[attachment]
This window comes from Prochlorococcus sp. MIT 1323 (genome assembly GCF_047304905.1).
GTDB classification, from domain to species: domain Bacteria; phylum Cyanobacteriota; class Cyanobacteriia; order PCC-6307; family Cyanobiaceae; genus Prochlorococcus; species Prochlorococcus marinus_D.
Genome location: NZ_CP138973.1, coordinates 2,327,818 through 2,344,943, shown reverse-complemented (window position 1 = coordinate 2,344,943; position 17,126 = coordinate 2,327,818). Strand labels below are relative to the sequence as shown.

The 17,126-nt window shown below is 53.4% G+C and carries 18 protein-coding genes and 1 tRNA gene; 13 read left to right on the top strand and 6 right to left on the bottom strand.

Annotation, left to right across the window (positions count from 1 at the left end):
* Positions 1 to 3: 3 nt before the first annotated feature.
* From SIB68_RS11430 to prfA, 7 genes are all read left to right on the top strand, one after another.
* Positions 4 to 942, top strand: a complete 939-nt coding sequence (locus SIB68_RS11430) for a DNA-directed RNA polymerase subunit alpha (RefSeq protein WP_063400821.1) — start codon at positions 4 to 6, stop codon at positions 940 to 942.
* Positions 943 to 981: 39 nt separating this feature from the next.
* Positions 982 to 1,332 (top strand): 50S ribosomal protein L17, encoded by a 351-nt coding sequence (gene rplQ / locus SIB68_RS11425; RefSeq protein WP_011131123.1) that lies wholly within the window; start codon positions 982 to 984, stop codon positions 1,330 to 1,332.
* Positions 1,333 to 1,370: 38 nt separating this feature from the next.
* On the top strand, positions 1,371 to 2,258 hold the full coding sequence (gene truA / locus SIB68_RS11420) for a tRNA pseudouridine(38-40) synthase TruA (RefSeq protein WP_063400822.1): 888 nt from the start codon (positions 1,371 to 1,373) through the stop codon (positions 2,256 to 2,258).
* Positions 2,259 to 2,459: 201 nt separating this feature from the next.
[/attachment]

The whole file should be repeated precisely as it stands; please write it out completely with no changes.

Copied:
This window comes from Prochlorococcus sp. MIT 1323 (genome assembly GCF_047304905.1).
GTDB classification, from domain to species: domain Bacteria; phylum Cyanobacteriota; class Cyanobacteriia; order PCC-6307; family Cyanobiaceae; genus Prochlorococcus; species Prochlorococcus marinus_D.
Genome location: NZ_CP138973.1, coordinates 2,327,818 through 2,344,943, shown reverse-complemented (window position 1 = coordinate 2,344,943; position 17,126 = coordinate 2,327,818). Strand labels below are relative to the sequence as shown.

The 17,126-nt window shown below is 53.4% G+C and carries 18 protein-coding genes and 1 tRNA gene; 13 read left to right on the top strand and 6 right to left on the bottom strand.

Annotation, left to right across the window (positions count from 1 at the left end):
* Positions 1 to 3: 3 nt before the first annotated feature.
* From SIB68_RS11430 to prfA, 7 genes are all read left to right on the top strand, one after another.
* Positions 4 to 942, top strand: a complete 939-nt coding sequence (locus SIB68_RS11430) for a DNA-directed RNA polymerase subunit alpha (RefSeq protein WP_063400821.1) — start codon at positions 4 to 6, stop codon at positions 940 to 942.
* Positions 943 to 981: 39 nt separating this feature from the next.
* Positions 982 to 1,332 (top strand): 50S ribosomal protein L17, encoded by a 351-nt coding sequence (gene rplQ / locus SIB68_RS11425; RefSeq protein WP_011131123.1) that lies wholly within the window; start codon positions 982 to 984, stop codon positions 1,330 to 1,332.
* Positions 1,333 to 1,370: 38 nt separating this feature from the next.
* On the top strand, positions 1,371 to 2,258 hold the full coding sequence (gene truA / locus SIB68_RS11420) for a tRNA pseudouridine(38-40) synthase TruA (RefSeq protein WP_063400822.1): 888 nt from the start codon (positions 1,371 to 1,373) through the stop codon (positions 2,256 to 2,258).
* Positions 2,259 to 2,459: 201 nt separating this feature from the next.